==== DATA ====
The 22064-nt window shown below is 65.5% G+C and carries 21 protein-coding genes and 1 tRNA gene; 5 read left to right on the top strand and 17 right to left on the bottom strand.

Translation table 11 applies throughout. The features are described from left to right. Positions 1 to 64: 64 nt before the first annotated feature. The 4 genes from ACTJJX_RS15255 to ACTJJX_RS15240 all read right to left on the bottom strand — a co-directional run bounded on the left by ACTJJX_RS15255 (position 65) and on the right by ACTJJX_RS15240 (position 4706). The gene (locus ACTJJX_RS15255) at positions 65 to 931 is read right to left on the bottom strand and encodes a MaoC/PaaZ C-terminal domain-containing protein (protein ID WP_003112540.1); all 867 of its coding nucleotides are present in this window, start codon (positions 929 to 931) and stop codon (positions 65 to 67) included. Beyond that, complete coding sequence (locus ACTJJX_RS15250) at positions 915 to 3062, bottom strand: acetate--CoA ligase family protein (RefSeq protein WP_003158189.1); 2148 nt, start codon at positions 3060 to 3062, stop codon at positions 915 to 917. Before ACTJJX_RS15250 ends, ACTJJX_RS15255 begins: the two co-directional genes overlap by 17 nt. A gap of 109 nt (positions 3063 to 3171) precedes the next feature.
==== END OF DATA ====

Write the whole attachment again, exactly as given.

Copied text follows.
The 22064-nt window shown below is 65.5% G+C and carries 21 protein-coding genes and 1 tRNA gene; 5 read left to right on the top strand and 17 right to left on the bottom strand.

Translation table 11 applies throughout. The features are described from left to right. Positions 1 to 64: 64 nt before the first annotated feature. The 4 genes from ACTJJX_RS15255 to ACTJJX_RS15240 all read right to left on the bottom strand — a co-directional run bounded on the left by ACTJJX_RS15255 (position 65) and on the right by ACTJJX_RS15240 (position 4706). The gene (locus ACTJJX_RS15255) at positions 65 to 931 is read right to left on the bottom strand and encodes a MaoC/PaaZ C-terminal domain-containing protein (protein ID WP_003112540.1); all 867 of its coding nucleotides are present in this window, start codon (positions 929 to 931) and stop codon (positions 65 to 67) included. Beyond that, complete coding sequence (locus ACTJJX_RS15250) at positions 915 to 3062, bottom strand: acetate--CoA ligase family protein (RefSeq protein WP_003158189.1); 2148 nt, start codon at positions 3060 to 3062, stop codon at positions 915 to 917. Before ACTJJX_RS15250 ends, ACTJJX_RS15255 begins: the two co-directional genes overlap by 17 nt. A gap of 109 nt (positions 3063 to 3171) precedes the next feature.